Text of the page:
Sigrid Viir, Jimmy Limit "Import Export", 2016, Exhibition view, Courtesy Temnikova & Kasela

Temnikova & Kasela, Tallinn

Interview with Olga Temnikova, Co-founder of the gallery Temnikova & Kasela in Tallinn

Private art galleries are relatively rare in Estonia. But there is no rule without exeption: Temnikova & Kasela in Tallinn represent artists in a classical way by helping with their communications and artwork production. The artists come from the region as well as from abroad, with a special focus on those, whose process is enriching for the local scene.

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Dominik Lang, Bone Collectors, 2015, Exhibition view, Photo credit Ondrej Polak, Courtesy Hunt Kastner

Hunt Kastner, Prague

Interview with Camille Hunt and Kacha Kastner, founder of the gallery Hunt Kastner in Prague

Prague is not the place that pops up in your mind at first if you think of contemporary art. Out of this need an American and a Canadian opened Hunt Kastner in 2005. Kacha Kaster came to Prague in 1991, she has family here. Camille Hunt is Canadian, who came originally to teach English, and was only planning to stay for a year maximum.

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Jotge Peris, Los Pies de Judas, 2013, Installation view, Genoa, Photo credit Francesco Cardarelli, Courtesy Pinksummer

Pinksummer, Genoa

Interview with Antonella Berruti, founder of the gallery Pinksummer in Genoa

Pinksummer. A name which evocates optimism, warmth, a long season of sunsets on the sea. Did Antonella Berruti and Francesca Pennone have this image in mind when they started their contemporary art gallery in Genoa? No, they received the inspiration via email from Japan.

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Derek Sullivan, Choices, choices, choices, 2016, Photo credit Aurélien Mole, Courtesy Emmanuel Hervé

Galerie Emmanuel Hervé, Paris

Interview with Emmanuel Hervé, founder of Galerie Emmanuel Hervé in Paris

Emmanuel Hervé liked the idea of being at an art fair with a booth that’s bigger than his gallery. In 2011 he opened his very small space in Belleville, where he pays attention to international artist barely visible in France. But at the end, everything seems to be a question of “Coup de cœur“.

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Nina Canell, O Little Drops, 2016, Installation view, Courtesy the artist and Mother’s Tankstation Limited

Mother’s Tankstation Limited, Dublin

Interview with Finola Jones, founder of the gallery Mother's Tankstation Limited in Dublin

In 2006 when Finola Jones founded her gallery, Dublin seemed like a blank spot on the map of contemporary art. Since then Mother’s Tankstation Limited has brought artists like Mairead O’hEocha, Nina Canell, Uri Aran, and Noel McKenna to international recognition by showing them at art fairs and off site shows. But everything begins with an old Guinness building in Dublin and a manifesto.

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Olivier Millagou, One Way Wahine, 2016, Exhibition view, Courtesy Galerie Sultana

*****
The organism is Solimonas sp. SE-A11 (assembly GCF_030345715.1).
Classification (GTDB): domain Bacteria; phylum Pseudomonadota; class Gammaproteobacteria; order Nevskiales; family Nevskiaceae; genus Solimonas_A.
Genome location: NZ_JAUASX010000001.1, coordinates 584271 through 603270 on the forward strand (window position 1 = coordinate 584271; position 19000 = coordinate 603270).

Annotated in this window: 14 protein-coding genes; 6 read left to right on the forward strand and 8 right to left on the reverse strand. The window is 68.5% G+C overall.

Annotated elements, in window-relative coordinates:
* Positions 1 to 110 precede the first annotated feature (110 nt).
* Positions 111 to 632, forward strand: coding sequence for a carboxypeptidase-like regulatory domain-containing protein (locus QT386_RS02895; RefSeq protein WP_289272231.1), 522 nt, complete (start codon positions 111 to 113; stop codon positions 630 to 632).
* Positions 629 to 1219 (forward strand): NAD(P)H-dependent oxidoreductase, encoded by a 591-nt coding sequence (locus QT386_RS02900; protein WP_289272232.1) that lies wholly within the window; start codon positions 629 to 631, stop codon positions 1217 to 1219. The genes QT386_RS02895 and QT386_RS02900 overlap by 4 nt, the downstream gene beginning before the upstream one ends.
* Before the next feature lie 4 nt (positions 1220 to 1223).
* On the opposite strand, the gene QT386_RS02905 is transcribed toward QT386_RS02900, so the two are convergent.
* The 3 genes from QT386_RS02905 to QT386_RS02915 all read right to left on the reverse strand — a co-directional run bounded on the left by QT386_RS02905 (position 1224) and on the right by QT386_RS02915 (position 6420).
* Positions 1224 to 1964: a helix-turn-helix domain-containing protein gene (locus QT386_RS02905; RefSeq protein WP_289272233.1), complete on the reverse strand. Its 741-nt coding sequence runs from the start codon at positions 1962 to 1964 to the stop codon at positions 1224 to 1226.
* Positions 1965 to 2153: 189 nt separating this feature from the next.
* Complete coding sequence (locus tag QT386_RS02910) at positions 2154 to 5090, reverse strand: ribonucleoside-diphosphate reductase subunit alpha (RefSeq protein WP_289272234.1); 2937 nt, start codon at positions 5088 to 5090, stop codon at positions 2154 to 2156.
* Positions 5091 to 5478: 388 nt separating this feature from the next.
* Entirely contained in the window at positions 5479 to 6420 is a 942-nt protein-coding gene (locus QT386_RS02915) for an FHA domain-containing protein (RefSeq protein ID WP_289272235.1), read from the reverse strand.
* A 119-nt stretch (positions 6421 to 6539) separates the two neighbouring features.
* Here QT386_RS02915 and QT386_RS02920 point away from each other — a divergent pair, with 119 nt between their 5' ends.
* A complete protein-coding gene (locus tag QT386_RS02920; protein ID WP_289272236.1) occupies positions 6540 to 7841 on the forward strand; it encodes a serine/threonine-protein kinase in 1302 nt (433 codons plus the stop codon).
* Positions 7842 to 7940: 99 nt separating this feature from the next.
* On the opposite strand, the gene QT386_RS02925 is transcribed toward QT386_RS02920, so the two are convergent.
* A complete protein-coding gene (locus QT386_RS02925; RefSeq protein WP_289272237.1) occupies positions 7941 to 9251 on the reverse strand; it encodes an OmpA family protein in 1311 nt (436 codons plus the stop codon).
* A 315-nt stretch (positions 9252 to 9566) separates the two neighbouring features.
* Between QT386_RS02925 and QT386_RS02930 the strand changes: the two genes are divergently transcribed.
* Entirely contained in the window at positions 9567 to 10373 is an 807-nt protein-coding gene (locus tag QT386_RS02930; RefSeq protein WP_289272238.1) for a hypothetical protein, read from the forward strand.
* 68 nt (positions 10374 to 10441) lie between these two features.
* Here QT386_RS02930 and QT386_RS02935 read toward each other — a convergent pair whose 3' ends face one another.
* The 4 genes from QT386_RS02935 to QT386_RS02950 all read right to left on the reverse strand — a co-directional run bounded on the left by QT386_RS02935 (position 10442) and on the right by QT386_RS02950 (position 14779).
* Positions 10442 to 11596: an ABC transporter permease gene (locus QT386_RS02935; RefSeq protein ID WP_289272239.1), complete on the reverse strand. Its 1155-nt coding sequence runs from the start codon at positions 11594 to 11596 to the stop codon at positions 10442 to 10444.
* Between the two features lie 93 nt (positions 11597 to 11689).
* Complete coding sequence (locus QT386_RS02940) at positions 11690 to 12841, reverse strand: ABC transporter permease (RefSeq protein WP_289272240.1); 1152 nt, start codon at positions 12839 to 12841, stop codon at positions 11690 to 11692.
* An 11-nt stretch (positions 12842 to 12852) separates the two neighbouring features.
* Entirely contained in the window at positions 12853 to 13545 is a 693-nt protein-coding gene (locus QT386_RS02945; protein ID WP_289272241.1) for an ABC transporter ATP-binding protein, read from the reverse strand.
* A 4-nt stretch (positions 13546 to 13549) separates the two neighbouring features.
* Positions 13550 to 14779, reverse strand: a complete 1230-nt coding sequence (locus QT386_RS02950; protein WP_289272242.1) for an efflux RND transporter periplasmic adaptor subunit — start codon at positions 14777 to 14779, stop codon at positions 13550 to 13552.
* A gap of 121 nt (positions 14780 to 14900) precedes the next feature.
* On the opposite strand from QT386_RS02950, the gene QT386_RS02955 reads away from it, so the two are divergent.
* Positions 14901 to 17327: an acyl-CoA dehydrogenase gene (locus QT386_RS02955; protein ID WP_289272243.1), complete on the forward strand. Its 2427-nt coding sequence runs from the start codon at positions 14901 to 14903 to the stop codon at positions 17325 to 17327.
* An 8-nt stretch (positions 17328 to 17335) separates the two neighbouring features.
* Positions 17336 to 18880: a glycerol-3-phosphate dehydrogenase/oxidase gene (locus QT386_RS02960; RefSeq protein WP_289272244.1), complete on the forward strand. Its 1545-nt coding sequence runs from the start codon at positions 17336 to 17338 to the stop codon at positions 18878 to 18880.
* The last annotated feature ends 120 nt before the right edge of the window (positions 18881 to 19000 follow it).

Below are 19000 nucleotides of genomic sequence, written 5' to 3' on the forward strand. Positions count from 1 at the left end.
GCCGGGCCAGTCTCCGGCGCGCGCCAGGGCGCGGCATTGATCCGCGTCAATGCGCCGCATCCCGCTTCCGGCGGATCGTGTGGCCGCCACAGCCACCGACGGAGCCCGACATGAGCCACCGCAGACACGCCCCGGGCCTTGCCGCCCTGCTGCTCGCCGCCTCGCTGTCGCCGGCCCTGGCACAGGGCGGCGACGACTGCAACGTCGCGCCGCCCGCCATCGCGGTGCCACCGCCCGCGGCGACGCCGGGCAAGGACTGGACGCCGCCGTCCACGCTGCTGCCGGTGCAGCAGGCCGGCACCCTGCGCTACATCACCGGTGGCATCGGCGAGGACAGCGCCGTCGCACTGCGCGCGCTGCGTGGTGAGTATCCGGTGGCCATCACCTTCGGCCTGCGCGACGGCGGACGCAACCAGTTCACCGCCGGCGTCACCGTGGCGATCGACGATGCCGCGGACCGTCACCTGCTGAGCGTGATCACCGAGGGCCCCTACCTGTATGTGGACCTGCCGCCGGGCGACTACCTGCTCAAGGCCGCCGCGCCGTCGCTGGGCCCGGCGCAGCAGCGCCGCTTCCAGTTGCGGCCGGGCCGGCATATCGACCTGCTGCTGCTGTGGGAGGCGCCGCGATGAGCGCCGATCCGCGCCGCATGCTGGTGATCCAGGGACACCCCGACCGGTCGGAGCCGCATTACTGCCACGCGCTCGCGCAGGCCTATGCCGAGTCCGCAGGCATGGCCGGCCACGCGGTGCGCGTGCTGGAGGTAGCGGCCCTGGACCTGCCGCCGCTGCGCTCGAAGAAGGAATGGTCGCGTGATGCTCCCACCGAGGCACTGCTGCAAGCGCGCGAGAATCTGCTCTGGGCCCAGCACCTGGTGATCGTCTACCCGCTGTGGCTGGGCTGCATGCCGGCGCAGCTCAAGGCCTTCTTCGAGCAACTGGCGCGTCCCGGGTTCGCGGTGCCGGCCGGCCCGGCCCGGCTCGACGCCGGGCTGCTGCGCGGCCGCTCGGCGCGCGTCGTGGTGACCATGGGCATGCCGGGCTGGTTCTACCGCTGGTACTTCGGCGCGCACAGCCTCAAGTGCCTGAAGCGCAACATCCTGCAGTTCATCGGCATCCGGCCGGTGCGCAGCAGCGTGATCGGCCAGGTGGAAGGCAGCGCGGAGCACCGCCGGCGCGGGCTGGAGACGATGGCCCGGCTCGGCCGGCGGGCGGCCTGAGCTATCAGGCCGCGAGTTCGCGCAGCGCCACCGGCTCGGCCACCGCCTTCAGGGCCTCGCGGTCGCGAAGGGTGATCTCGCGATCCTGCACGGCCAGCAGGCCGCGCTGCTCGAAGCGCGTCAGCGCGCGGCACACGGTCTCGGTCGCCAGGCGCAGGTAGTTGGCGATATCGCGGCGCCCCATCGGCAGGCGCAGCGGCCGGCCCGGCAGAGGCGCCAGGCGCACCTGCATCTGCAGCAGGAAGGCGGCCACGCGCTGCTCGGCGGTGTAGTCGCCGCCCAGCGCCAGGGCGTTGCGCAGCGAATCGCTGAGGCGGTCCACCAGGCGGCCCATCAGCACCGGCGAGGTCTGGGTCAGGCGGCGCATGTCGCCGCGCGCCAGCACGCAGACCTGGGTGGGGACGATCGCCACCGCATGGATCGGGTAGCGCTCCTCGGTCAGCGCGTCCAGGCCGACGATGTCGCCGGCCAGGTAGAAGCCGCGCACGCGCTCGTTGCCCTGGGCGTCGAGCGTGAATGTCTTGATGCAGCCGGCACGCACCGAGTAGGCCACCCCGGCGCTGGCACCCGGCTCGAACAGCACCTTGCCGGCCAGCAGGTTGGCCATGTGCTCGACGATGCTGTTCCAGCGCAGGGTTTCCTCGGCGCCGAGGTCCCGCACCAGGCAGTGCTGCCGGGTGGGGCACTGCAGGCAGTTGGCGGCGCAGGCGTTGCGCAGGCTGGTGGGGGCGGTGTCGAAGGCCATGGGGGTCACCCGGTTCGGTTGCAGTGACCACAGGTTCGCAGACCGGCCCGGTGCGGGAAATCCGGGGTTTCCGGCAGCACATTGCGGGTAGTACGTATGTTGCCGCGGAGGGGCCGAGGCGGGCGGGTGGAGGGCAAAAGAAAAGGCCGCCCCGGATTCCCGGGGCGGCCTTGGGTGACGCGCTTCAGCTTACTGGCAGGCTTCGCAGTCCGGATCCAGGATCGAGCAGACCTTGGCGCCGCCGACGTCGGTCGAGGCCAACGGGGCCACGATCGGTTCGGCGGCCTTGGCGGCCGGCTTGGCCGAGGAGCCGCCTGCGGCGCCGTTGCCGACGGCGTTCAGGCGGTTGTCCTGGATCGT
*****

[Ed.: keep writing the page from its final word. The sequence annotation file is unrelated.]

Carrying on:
Galerie Sultana, Paris

Interview with Guillaume Sultana, founder of Galerie Sultana in Paris

The gallery as a laboratory for projects where artists work on their ideas, that’s how Guillaume Sultana describes the role of a gallery today. Rooted in the history of Paris as one of the most traditional places for art, Guillaume Sultana sees Belleville as the ideal place for his gallery to build a network and to strengthen the artist’s visibility through that synergy.

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Group show: Vanessa Billy and Piotr Łakomy, Alive For An Instant, 2015, Exhibition view, Courtesy Stereo

Stereo, Warsaw

Interview with Zuzanna Hadryś and Michał Lasota, founders of the gallery Stereo in Warsaw

Stereo moved from Poznań to Warsaw two years ago, driven by the need to represent their artists in the centre of the Polish art world. In this interview Zuzanna Hadryś and Michał Lasota give an insight in the role of a gallery in the artists’ development, talk about the loss of government support for young galleries and their plans for the future.

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Hanne Lippard, Foam, 2016, Photo credit Georg Petermichl, Courtesy LambdaLambdaLambda

LambdaLambdaLambda, Pristina

Interview with Isabella Ritter and Katharina Schendl, founders of the gallery LambdaLambdaLambda in Pristina

A country torn apart by war that is now a place full of young people and possibilities, Kosovo is usually not considered to be in the central spot of the art map. Yet two Austrian women fell in love with Pristina and opened here, in October 2014, the first international gallery of Kosovo.

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Bailey Scieszka, Injured?, Billboard installation, Offsite work from: Ever get the feeling we’re not alone in this world?, Group show, Courtesy What Pipeline

What Pipeline, Detroit

Interview with Alivia Zivich and Daniel Sperry, founders of the gallery What Pipeline in Detroit

Two artists living across the hall from each other discussing about art in Detroit on the shared balcony. A gallery which is not a gallery. A parking lot in Southwest/Mexicantown. A taco truck.

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Slavs and Tatars, Too Much Tłumacz, 2012, Exhibition view, Courtesy Raster

Raster, Warsaw

Interview with Łukasz Gorczyca and Michał Kaczyński, founders of the gallery Raster in Warsaw

Warsaw is a city with one of the most exciting contemporary art scenes. At Raster, Łukasz Gorczyca and Michał Kaczyński promote Polish artists of the new generation. With an interest in contemporary alternative culture, Raster’s program has expanded beyond Warsaw to working with new intriguing figures of the international art world.

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